Veteran Telecommunications analyst, Paul Budde, has challenged the notion that the roll-out of 5G mobile across Australia threatens the viability of the National Broadband Network (NBN):
First of all, anybody who has started to use video-based media over mobile networks seriously – beyond Facebook, YouTube and so forth – will have noticed that you will very quickly run out of the download capacity that is included in your mobile phone package and any serious video use over mobile networks will quickly run into hundreds of dollars per month.
Secondly, 5G as a viable commercial mass-market alternative might be 10 and possibly even 15 years away.
For starters, there is still not a 5G standard and this is essential for vendors to provide devices for mass markets in order to deliver an affordable device. Totally new handsets are needed to facilitate the multiple tiny antennas that are required for the device to operate over the high frequency necessary for 5G. No mass market will be achievable without a standard for such devices…
5G could require a hundred-fold increase in mobile base stations and most of them need to be linked to a fibre optic network.
For the service to deliver the promised quality to the end-users, a fibre optic connection to the 5G base station is needed within 100 metres of the where the actual 5G users are located…
5G has significant problems penetrating walls, foliage, water, even people. So, in order to provide 5G services in these places, multiple 5G antennas are needed within rooms to enable access to mobile services.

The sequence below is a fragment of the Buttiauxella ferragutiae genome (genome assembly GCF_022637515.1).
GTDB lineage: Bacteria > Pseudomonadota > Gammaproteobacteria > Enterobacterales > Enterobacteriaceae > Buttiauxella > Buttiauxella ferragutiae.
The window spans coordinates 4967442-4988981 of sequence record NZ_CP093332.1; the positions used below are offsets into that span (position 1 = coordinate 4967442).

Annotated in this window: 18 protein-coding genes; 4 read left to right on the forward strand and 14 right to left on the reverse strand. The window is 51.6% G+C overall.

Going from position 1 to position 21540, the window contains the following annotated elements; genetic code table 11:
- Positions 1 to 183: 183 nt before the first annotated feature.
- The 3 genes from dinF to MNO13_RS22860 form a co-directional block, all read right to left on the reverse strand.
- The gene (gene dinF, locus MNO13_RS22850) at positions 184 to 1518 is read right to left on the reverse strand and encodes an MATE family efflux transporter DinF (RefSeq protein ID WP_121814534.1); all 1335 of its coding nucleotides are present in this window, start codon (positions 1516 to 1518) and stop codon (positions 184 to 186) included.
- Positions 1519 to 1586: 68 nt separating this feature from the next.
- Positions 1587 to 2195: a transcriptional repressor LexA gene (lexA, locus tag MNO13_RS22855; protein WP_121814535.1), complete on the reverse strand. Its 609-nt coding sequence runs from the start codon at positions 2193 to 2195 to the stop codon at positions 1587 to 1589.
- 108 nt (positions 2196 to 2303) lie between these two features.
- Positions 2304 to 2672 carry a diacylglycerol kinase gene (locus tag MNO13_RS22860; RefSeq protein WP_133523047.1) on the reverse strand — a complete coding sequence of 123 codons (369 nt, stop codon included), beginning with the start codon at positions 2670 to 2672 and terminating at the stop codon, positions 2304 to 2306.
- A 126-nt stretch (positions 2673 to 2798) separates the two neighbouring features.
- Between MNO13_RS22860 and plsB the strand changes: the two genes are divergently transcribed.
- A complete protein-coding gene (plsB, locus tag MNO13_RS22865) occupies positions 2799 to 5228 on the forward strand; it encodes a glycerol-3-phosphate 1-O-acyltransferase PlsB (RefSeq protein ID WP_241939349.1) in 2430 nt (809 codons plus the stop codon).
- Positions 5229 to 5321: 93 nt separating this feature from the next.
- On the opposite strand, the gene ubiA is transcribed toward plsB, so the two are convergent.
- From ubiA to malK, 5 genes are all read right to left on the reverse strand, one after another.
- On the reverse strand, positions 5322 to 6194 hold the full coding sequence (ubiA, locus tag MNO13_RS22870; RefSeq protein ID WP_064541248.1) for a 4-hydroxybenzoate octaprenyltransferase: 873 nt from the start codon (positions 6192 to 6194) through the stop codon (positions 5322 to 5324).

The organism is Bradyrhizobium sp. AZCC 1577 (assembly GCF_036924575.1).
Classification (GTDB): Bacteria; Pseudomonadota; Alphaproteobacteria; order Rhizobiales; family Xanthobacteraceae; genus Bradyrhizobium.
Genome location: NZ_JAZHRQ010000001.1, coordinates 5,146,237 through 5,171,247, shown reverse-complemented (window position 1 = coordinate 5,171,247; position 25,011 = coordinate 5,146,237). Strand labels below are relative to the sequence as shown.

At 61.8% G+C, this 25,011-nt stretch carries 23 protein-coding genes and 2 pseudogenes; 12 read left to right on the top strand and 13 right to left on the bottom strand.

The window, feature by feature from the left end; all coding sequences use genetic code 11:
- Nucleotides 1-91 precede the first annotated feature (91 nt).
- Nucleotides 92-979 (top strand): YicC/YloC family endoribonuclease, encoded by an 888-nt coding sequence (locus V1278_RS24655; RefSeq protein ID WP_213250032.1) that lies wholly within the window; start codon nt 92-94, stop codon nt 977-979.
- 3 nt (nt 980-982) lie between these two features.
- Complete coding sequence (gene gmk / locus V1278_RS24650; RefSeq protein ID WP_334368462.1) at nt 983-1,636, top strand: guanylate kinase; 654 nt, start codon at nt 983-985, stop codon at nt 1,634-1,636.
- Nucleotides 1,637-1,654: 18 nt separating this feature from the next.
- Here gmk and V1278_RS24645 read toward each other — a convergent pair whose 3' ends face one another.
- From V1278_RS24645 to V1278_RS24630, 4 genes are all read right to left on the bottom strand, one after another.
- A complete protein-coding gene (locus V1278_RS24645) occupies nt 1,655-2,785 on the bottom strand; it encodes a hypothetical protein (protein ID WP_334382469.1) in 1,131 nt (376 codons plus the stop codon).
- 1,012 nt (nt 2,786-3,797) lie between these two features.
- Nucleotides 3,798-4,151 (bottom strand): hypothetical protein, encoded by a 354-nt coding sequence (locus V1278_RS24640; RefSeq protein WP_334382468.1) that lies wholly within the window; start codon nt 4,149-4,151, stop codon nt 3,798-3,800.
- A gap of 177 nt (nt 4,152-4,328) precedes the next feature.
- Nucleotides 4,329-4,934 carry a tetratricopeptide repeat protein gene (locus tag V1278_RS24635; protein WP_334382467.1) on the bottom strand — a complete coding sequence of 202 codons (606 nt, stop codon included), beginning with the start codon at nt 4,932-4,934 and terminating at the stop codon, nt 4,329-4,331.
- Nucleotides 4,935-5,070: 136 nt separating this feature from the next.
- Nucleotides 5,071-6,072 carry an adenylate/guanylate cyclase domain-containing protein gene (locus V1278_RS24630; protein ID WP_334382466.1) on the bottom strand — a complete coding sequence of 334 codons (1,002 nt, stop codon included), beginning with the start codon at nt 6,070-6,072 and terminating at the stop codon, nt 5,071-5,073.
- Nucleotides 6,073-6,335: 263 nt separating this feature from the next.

While Budde’s arguments are no doubt correct, 5G broadband could easily fill the needs of light users of internet services, thus taking away customers from the NBN. In fact, Budde acknowledges this very point:
…mobile broadband will increase its position at the bottom end of the market, for those people with very basic broadband access requirements. At most, this might be enough for around 15% of the market.
Indeed, the threat from 5G prompted former NBN Co CEO, Bill Morrow, to call for a levy on mobile broadband services to ensure the NBN remains competitive and makes a profit.
ACCC head, Rod Sims, also believes 5G is a genuine competitive threat to the NBN:
“With 5G we will see the first generation of mobile technology capable of delivering broadband services that are comparable to fixed services in terms of speed and capacity”…
“There is an opportunity for wireless operators to attract those consumers who don’t necessarily want the high speeds and unlimited data offered by fixed service providers. For consumers at lower price points, with small data needs, a wireless service might suit better than the NBN”…
While 5G will never be suitable for heavy users of internet data, it could poach profitable casual users. This would obviously smash the NBN’s profitability and ultimately drive an even bigger writedown for the federal budget.